Brackenbury History, Family Crest & Coats of Arms
- Origins Available:
The name Brackenbury is an old Anglo-Saxon name. It comes from when a family lived in Lincolnshire, where they derived their name from Brackenbury, a parish near Louth.
Early Origins of the Brackenbury family
The surname Brackenbury was first found in Lincolnshire where they held a family seat, some say well before the invasion of Duke William of Normandy at the Battle of Hastings in 1066 A.D.
Early History of the Brackenbury family
This web page shows only a small excerpt of our Brackenbury research. Another 80 words (6 lines of text) covering the years 1200, 1300 and 1485 are included under the topic Early Brackenbury History in all our PDF Extended History products and printed products wherever possible.
Brackenbury Spelling Variations
Before the last few hundred years, the English language had no fast system of spelling rules. For that reason, spelling variations are commonly found in early Anglo-Saxon surnames. Over the years, many variations of the name Brackenbury were recorded, including Brackenbury, Brackenborough, BrackenBerry and others.
Early Notables of the Brackenbury family (pre 1700)
Distinguished members of the family include Anthony Brackenbury of Thorpe Hall; and Sir Robert Brackenbury (died 1485), a younger son of Thomas Brackenbury of Denton, of an ancient Durham...
Another 28 words (2 lines of text) are included under the topic Early Brackenbury Notables in all our PDF Extended History products and printed products wherever possible.
| Brackenbury migration to the United States ||+|
To escape oppression and starvation at that time, many English families left for the "open frontiers" of the New World with all its perceived opportunities. In droves people migrated to the many British colonies, those in North America in particular, paying high rates for passages in cramped, unsafe ships. Although many of the settlers did not make the long passage alive, those who did see the shores of North America perceived great opportunities before them. Many of the families that came from England went on to make essential contributions to the emerging nations of Canada and the United States. Research into various historical records revealed some of first members of the Brackenbury family emigrate to North America:
Brackenbury Settlers in United States in the 17th Century
- Richard Brackenbury, who settled in Salem Massachusetts about 1628
- Richard Brackenbury and his brother William settled in Salem, Massachusetts in 1628
- William Brackenbury, who arrived in Salem, Massachusetts in 1628 
- Richard Brackenbury, who landed in Salem, Massachusetts in 1634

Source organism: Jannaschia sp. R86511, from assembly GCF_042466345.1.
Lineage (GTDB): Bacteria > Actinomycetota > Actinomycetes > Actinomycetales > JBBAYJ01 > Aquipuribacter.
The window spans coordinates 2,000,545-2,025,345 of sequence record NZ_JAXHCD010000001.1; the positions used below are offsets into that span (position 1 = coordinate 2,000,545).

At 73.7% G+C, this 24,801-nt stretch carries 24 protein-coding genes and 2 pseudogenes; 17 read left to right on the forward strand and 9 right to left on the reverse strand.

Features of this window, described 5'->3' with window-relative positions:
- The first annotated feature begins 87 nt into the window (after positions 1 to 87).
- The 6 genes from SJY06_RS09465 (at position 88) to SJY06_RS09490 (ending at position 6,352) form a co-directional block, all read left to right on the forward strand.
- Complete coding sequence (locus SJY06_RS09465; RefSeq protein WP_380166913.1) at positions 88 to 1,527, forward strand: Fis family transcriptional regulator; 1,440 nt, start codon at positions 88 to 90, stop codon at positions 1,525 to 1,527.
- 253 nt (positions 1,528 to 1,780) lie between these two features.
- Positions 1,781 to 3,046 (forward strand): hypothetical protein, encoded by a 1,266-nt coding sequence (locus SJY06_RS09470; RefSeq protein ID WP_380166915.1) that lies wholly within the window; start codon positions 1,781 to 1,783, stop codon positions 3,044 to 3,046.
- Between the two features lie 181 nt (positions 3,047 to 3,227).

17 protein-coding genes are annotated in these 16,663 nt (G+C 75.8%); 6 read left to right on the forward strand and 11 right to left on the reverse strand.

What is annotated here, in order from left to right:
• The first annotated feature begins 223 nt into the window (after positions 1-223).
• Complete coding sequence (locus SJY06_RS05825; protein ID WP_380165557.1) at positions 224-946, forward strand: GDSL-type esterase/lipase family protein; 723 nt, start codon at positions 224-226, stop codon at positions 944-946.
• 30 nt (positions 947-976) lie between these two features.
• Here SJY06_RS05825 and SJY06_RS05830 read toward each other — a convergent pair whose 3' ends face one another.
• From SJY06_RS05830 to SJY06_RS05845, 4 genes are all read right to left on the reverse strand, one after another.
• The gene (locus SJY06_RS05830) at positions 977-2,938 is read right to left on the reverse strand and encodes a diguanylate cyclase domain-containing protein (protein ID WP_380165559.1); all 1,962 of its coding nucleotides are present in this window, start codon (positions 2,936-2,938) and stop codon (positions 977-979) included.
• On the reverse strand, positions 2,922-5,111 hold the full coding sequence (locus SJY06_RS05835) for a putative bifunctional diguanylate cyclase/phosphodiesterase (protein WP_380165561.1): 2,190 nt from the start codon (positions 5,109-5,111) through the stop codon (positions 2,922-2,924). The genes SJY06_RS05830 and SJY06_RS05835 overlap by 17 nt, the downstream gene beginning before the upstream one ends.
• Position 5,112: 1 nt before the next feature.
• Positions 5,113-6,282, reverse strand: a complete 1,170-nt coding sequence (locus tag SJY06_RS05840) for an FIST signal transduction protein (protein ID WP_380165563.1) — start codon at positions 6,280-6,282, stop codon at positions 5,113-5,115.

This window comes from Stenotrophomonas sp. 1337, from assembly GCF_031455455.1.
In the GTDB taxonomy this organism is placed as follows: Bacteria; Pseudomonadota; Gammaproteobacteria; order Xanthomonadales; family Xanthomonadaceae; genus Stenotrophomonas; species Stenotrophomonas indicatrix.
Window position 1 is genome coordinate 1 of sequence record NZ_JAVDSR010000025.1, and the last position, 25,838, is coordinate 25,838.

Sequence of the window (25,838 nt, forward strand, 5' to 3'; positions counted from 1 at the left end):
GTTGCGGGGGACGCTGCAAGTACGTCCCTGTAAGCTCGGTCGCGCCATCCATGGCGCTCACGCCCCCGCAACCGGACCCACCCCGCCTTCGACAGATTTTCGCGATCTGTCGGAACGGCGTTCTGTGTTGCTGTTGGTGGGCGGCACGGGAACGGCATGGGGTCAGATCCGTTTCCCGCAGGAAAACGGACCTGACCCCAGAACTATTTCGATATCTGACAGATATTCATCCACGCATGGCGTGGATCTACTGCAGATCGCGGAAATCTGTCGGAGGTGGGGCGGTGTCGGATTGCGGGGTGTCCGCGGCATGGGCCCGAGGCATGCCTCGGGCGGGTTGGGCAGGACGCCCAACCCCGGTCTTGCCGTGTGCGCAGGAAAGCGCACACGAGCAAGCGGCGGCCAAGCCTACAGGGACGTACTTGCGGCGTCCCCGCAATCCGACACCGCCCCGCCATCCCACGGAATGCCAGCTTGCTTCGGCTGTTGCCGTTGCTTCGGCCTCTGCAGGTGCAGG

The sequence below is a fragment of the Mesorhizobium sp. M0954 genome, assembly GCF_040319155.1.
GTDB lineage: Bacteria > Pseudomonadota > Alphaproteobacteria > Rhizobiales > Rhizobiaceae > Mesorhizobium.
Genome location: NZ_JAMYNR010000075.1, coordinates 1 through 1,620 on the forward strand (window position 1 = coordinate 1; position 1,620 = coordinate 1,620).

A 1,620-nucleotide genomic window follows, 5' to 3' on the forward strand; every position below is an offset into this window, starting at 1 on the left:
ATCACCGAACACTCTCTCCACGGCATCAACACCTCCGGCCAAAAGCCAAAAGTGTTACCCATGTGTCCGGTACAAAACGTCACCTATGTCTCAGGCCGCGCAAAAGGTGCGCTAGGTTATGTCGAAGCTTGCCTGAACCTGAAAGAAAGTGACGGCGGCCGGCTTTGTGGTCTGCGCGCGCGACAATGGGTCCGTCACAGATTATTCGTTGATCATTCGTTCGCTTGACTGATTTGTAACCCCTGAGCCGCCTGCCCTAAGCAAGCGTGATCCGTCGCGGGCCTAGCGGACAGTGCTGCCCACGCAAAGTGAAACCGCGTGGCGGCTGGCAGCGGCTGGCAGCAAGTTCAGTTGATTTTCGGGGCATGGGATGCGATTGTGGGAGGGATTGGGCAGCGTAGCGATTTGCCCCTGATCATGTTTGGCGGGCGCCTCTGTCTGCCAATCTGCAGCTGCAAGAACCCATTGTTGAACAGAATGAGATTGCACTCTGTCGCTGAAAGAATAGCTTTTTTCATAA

- John Brackenbury, who arrived in Boston, Massachusetts in 1657 
- ... (More are available in all our PDF Extended History products and printed products wherever possible.)
|Contemporary Notables of the name Brackenbury (post 1700) ||+|
- Joseph Brackenbury (1788-1864), English poet, born in 1788 at Langton, probably Lincolnshire 
- General Sir Henry Brackenbury (1837-1914), English general and assistant to Garnet Wolseley
- Alison Brackenbury (b. 1953), English poet, awarded the Eric Gregory Award, Poetry Book Society Recommendation and the 1997 Cholmondeley Award
- Lieutenant-Colonel Sir Edward Brackenbury (1785-1864), British soldier, a direct descendant from Sir Robert Brackenbury, lieutenant of the Tower of London in the time of Richard III 
- Henry Langton Brackenbury (1868-1920), British politician, Member of Parliament for Louth in Lincolnshire
- Curt Brackenbury (b. 1952), Canadian NHL ice hockey player
- Hannah Brackenbury (1795-1873), British philanthropist, benefactress of Balliol College, Oxford
The motto was originally a war cry or slogan. Mottoes first began to be shown with arms in the 14th and 15th centuries, but were not in general use until the 17th century. Thus the oldest coats of arms generally do not include a motto. Mottoes seldom form part of the grant of arms: Under most heraldic authorities, a motto is an optional component of the coat of arms, and can be added to or changed at will; many families have chosen not to display a motto.
Motto: Sans recuiller jamais
Motto Translation: Without ever receding.
- Filby, P. William, Meyer, Mary K., Passenger and immigration lists index : a guide to published arrival records of about 500,000 passengers who came to the United States and Canada in the seventeenth, eighteenth, and nineteenth centuries. 1982-1985 Cumulated Supplements in Four Volumes Detroit, Mich. : Gale Research Co., 1985, Print (ISBN 0-8103-1795-8)
- Wikisource contributors. "Dictionary of National Biography, 1885-1900." Wikisource . Wikisource , 4 Jun. 2018. Web. 5 Feb. 2019